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The National Green Tribunal's ruling banning Chinese 'manja' - the string used to fly kites - is a "lifesaving" step, animal rights body PETA today said.
The NGT today ruled that there will be a complete ban on the chinese manja strings or any synthetic material which is non-biodegradable as it poses a threat to the environment.
"This prohibition on the use of synthetic and nylon manja is a lifesaving step and now we must press on until all dangerous manja is banned.
"Particularly worrying is glass-coated manja which has caused injuries and deaths of children, birds and others and so must also be banned," said Nikunj Sharma, Lead, Public Policy, People for the Ethical Treatment of Animals (PETA).
In a statement, the body claimed that the ruling was in response to its petition filed in NGT in August, 2016, calling for a nationwide ban on all forms of sharp kite-flying strings.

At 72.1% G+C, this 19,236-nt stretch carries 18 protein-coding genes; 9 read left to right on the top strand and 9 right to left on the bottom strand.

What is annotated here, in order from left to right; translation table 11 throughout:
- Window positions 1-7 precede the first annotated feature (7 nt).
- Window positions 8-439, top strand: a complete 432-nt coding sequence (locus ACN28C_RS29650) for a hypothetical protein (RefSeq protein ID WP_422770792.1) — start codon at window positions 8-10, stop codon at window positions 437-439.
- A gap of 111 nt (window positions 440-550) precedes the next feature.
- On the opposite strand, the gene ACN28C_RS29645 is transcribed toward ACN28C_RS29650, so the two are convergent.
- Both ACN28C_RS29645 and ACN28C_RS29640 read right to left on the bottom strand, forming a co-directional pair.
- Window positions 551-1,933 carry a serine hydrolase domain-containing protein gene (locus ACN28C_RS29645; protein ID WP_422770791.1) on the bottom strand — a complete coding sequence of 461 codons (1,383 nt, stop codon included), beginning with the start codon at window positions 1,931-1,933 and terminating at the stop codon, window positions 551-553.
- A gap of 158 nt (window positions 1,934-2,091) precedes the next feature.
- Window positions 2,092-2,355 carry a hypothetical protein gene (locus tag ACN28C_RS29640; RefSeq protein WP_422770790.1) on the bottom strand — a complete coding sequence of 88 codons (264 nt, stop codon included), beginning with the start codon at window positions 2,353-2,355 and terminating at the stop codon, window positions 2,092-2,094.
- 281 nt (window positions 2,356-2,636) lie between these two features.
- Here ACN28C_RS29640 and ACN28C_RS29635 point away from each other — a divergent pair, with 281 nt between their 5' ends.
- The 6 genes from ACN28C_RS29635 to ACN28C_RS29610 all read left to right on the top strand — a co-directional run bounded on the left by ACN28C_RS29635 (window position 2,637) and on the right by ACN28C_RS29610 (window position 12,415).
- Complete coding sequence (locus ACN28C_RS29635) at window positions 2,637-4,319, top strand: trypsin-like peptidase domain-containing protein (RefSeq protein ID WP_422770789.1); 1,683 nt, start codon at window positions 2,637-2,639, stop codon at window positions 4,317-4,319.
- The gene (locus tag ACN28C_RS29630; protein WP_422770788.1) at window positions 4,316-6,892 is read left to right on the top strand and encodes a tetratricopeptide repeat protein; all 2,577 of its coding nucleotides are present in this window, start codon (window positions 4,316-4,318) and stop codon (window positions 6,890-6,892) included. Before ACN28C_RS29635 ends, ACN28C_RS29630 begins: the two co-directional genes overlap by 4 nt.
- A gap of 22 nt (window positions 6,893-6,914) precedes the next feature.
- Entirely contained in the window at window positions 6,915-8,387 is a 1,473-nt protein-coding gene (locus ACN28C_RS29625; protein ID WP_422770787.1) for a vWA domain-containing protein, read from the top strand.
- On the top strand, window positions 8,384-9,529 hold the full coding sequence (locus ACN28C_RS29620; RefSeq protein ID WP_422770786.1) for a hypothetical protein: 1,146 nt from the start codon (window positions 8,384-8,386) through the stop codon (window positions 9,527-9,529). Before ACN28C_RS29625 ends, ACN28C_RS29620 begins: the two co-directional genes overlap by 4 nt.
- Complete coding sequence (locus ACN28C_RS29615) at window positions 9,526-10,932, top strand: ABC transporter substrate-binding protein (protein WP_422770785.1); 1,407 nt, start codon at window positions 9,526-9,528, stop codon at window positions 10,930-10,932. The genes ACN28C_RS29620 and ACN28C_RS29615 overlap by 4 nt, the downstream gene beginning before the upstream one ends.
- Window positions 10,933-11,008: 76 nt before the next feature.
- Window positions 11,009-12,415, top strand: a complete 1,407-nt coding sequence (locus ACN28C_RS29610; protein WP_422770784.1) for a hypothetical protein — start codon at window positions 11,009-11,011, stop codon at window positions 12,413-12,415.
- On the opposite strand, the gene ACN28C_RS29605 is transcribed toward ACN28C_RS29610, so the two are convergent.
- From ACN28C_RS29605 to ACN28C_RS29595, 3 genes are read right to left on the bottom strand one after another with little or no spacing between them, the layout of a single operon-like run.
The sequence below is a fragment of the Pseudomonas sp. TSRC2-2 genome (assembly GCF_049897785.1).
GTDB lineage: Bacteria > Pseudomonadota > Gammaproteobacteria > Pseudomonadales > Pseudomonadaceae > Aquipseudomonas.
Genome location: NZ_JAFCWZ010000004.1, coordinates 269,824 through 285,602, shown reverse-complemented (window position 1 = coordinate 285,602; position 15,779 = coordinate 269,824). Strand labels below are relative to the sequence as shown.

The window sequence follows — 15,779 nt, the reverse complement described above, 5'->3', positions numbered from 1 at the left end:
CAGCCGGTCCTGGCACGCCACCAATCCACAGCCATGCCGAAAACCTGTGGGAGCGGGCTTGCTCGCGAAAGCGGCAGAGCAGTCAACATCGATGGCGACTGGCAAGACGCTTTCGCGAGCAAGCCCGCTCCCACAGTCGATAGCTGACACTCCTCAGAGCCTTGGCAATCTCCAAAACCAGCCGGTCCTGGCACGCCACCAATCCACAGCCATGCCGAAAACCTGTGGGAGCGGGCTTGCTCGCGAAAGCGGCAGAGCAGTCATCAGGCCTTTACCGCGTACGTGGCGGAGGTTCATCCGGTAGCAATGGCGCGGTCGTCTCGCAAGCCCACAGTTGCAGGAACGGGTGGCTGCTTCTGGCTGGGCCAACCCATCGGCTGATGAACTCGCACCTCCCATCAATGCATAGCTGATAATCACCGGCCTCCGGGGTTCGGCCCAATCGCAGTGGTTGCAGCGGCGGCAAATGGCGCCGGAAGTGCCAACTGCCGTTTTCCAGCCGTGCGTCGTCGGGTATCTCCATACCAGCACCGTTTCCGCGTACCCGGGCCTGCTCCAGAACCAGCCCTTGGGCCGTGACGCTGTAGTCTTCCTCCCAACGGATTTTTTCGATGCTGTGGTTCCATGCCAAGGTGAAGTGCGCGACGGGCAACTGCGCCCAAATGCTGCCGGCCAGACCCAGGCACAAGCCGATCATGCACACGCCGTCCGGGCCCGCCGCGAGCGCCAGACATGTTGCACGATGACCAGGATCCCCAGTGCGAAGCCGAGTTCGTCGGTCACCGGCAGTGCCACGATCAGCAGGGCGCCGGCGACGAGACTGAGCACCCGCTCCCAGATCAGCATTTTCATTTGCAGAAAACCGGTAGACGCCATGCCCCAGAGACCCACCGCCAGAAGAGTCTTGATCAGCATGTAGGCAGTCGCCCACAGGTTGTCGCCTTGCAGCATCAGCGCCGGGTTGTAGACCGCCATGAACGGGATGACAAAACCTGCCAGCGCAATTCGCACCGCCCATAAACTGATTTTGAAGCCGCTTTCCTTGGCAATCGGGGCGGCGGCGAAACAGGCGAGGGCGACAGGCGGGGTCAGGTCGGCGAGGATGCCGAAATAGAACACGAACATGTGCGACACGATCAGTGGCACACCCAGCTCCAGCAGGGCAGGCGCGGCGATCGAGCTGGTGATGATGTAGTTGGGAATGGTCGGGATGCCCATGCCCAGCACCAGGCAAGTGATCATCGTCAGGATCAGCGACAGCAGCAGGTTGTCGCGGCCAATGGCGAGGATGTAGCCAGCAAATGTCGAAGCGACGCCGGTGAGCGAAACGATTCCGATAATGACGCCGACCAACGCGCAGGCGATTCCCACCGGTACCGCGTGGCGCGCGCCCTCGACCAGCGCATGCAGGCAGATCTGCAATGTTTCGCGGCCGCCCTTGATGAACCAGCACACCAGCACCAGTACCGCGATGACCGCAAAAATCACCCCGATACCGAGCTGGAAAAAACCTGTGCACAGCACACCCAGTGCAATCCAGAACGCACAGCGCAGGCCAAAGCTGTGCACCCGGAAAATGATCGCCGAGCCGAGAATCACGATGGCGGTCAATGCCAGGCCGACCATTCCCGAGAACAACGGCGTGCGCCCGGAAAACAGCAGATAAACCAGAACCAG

NGT directed all state governments to prohibit the "manufacture, sale, storage, purchase and use" of synthetic manja or nylon threads and all other synthetic strings used for flying kites with immediate effect.
PETA will continue its work to protect birds and humans from all forms of manja, the statement said.
In March 2017, a man in Chennai died after his throat was slit with sharp manja while he was driving a bike.
On August 15, 2016, three people - including two 3-year- olds - were killed in Delhi when their throats were slashed by manja.
Recently three people died in a similar manner while riding motorbikes, including a man in Ghaziabad in July, 2016, a man in East Delhi in August 2015, and a 5-year-old boy in Chennai who was riding with his father in 2015, PETA claimed.
The body said that thousands of birds are also killed every year when they are cut or trapped by manja, which can get entangled in trees or buildings for weeks.
According to estimates, more than 300 birds were injured and over 100 died because of manja during Makar Sankranti in Hyderabad in 2015, it said.
In 2014, the environment ministry had issued an advisory to all states and union territories asking them to address the manja threat while in 2013, the Animal Welfare Board of India had written to all states and UTs urging them to ban it, PETA said.
(This story has not been edited by Business Standard staff and is auto-generated from a syndicated feed.)